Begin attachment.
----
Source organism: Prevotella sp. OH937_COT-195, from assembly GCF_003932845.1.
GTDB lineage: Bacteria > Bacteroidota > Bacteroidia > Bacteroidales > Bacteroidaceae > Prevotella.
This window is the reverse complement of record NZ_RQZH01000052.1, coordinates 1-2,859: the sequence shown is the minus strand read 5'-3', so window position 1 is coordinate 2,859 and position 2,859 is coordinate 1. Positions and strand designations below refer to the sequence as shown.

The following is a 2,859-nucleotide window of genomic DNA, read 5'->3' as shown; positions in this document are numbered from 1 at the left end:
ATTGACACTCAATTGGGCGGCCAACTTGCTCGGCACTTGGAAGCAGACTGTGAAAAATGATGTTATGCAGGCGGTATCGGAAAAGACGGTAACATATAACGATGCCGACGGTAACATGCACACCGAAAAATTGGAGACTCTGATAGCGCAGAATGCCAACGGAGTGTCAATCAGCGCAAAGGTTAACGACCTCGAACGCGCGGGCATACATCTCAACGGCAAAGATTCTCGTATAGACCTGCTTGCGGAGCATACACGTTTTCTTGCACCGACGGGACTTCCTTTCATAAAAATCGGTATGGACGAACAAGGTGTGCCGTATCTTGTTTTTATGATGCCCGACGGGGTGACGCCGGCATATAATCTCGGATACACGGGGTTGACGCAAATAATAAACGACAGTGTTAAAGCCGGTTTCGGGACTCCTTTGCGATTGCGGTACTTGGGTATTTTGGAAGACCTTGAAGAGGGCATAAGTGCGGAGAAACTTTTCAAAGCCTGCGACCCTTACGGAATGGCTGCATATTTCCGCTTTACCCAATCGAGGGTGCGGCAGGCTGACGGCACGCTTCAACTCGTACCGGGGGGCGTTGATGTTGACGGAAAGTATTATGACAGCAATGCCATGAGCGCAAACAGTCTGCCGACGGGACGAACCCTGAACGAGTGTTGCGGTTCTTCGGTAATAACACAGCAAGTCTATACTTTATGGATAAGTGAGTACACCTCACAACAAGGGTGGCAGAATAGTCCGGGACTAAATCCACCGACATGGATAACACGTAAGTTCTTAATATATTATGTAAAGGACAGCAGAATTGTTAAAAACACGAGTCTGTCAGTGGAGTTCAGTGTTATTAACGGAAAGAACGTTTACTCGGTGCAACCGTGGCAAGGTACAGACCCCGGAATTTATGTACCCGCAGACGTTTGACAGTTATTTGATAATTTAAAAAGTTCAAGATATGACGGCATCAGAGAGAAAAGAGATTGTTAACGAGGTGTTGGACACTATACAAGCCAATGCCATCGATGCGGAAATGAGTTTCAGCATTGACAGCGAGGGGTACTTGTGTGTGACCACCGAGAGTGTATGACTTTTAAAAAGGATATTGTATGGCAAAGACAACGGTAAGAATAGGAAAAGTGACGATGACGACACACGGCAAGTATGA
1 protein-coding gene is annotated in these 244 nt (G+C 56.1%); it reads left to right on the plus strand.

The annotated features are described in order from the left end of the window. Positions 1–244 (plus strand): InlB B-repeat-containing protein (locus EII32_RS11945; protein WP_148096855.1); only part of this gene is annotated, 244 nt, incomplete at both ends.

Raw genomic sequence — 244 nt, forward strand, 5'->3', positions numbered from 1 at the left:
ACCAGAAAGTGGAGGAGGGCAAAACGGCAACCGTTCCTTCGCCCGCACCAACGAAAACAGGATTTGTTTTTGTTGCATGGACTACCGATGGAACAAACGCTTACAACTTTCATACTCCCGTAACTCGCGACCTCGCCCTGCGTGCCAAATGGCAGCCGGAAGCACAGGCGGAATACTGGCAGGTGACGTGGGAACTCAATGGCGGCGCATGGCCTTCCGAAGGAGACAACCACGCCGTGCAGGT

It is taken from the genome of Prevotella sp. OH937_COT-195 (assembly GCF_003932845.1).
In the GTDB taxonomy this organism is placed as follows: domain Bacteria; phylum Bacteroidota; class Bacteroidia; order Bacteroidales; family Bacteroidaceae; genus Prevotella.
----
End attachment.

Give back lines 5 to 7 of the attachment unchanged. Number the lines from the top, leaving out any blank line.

ATTGACACTCAATTGGGCGGCCAACTTGCTCGGCACTTGGAAGCAGACTGTGAAAAATGATGTTATGCAGGCGGTATCGGAAAAGACGGTAACATATAACGATGCCGACGGTAACATGCACACCGAAAAATTGGAGACTCTGATAGCGCAGAATGCCAACGGAGTGTCAATCAGCGCAAAGGTTAACGACCTCGAACGCGCGGGCATACATCTCAACGGCAAAGATTCTCGTATAGACCTGCTTGCGGAGCATACACGTTTTCTTGCACCGACGGGACTTCCTTTCATAAAAATCGGTATGGACGAACAAGGTGTGCCGTATCTTGTTTTTATGATGCCCGACGGGGTGACGCCGGCATATAATCTCGGATACACGGGGTTGACGCAAATAATAAACGACAGTGTTAAAGCCGGTTTCGGGACTCCTTTGCGATTGCGGTACTTGGGTATTTTGGAAGACCTTGAAGAGGGCATAAGTGCGGAGAAACTTTTCAAAGCCTGCGACCCTTACGGAATGGCTGCATATTTCCGCTTTACCCAATCGAGGGTGCGGCAGGCTGACGGCACGCTTCAACTCGTACCGGGGGGCGTTGATGTTGACGGAAAGTATTATGACAGCAATGCCATGAGCGCAAACAGTCTGCCGACGGGACGAACCCTGAACGAGTGTTGCGGTTCTTCGGTAATAACACAGCAAGTCTATACTTTATGGATAAGTGAGTACACCTCACAACAAGGGTGGCAGAATAGTCCGGGACTAAATCCACCGACATGGATAACACGTAAGTTCTTAATATATTATGTAAAGGACAGCAGAATTGTTAAAAACACGAGTCTGTCAGTGGAGTTCAGTGTTATTAACGGAAAGAACGTTTACTCGGTGCAACCGTGGCAAGGTACAGACCCCGGAATTTATGTACCCGCAGACGTTTGACAGTTATTTGATAATTTAAAAAGTTCAAGATATGACGGCATCAGAGAGAAAAGAGATTGTTAACGAGGTGTTGGACACTATACAAGCCAATGCCATCGATGCGGAAATGAGTTTCAGCATTGACAGCGAGGGGTACTTGTGTGTGACCACCGAGAGTGTATGACTTTTAAAAAGGATATTGTATGGCAAAGACAACGGTAAGAATAGGAAAAGTGACGATGACGACACACGGCAAGTATGA
1 protein-coding gene is annotated in these 244 nt (G+C 56.1%); it reads left to right on the plus strand.

The annotated features are described in order from the left end of the window. Positions 1–244 (plus strand): InlB B-repeat-containing protein (locus EII32_RS11945; protein WP_148096855.1); only part of this gene is annotated, 244 nt, incomplete at both ends.